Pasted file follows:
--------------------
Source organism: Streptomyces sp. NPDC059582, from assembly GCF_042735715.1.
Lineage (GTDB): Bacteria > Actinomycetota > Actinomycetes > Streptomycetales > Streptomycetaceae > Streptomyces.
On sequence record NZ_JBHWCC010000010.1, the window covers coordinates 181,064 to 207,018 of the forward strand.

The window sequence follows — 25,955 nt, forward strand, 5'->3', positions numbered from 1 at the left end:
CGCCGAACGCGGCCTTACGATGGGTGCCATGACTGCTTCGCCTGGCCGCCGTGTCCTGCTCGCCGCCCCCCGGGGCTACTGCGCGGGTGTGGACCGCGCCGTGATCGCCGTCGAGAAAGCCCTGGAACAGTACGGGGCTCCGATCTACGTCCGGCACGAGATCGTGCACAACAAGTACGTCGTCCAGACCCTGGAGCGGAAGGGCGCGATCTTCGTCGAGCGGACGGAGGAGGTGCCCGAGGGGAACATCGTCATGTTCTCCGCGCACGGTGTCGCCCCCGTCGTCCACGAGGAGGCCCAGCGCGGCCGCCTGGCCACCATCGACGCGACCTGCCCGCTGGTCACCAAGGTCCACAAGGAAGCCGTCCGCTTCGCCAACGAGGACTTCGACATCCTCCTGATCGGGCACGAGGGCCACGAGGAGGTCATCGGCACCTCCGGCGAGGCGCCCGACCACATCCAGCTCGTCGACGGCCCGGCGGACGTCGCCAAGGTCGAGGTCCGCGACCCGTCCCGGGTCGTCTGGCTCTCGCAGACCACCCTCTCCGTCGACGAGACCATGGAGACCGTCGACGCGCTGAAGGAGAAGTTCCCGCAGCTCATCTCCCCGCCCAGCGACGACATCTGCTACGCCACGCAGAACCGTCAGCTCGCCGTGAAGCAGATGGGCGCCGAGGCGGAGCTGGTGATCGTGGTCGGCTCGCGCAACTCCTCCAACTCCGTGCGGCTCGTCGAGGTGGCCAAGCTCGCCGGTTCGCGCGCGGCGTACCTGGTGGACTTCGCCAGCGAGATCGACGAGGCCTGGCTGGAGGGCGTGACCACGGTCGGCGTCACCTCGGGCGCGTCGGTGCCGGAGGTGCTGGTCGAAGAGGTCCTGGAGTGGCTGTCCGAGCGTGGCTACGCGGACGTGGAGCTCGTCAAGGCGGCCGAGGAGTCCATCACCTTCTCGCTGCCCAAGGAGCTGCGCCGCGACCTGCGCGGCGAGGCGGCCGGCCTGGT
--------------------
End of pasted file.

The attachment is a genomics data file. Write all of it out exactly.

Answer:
Source organism: Streptomyces sp. NPDC059582, from assembly GCF_042735715.1.
Lineage (GTDB): Bacteria > Actinomycetota > Actinomycetes > Streptomycetales > Streptomycetaceae > Streptomyces.
On sequence record NZ_JBHWCC010000010.1, the window covers coordinates 181,064 to 207,018 of the forward strand.

The window sequence follows — 25,955 nt, forward strand, 5'->3', positions numbered from 1 at the left end:
CGCCGAACGCGGCCTTACGATGGGTGCCATGACTGCTTCGCCTGGCCGCCGTGTCCTGCTCGCCGCCCCCCGGGGCTACTGCGCGGGTGTGGACCGCGCCGTGATCGCCGTCGAGAAAGCCCTGGAACAGTACGGGGCTCCGATCTACGTCCGGCACGAGATCGTGCACAACAAGTACGTCGTCCAGACCCTGGAGCGGAAGGGCGCGATCTTCGTCGAGCGGACGGAGGAGGTGCCCGAGGGGAACATCGTCATGTTCTCCGCGCACGGTGTCGCCCCCGTCGTCCACGAGGAGGCCCAGCGCGGCCGCCTGGCCACCATCGACGCGACCTGCCCGCTGGTCACCAAGGTCCACAAGGAAGCCGTCCGCTTCGCCAACGAGGACTTCGACATCCTCCTGATCGGGCACGAGGGCCACGAGGAGGTCATCGGCACCTCCGGCGAGGCGCCCGACCACATCCAGCTCGTCGACGGCCCGGCGGACGTCGCCAAGGTCGAGGTCCGCGACCCGTCCCGGGTCGTCTGGCTCTCGCAGACCACCCTCTCCGTCGACGAGACCATGGAGACCGTCGACGCGCTGAAGGAGAAGTTCCCGCAGCTCATCTCCCCGCCCAGCGACGACATCTGCTACGCCACGCAGAACCGTCAGCTCGCCGTGAAGCAGATGGGCGCCGAGGCGGAGCTGGTGATCGTGGTCGGCTCGCGCAACTCCTCCAACTCCGTGCGGCTCGTCGAGGTGGCCAAGCTCGCCGGTTCGCGCGCGGCGTACCTGGTGGACTTCGCCAGCGAGATCGACGAGGCCTGGCTGGAGGGCGTGACCACGGTCGGCGTCACCTCGGGCGCGTCGGTGCCGGAGGTGCTGGTCGAAGAGGTCCTGGAGTGGCTGTCCGAGCGTGGCTACGCGGACGTGGAGCTCGTCAAGGCGGCCGAGGAGTCCATCACCTTCTCGCTGCCCAAGGAGCTGCGCCGCGACCTGCGCGGCGAGGCGGCCGGCCTGGT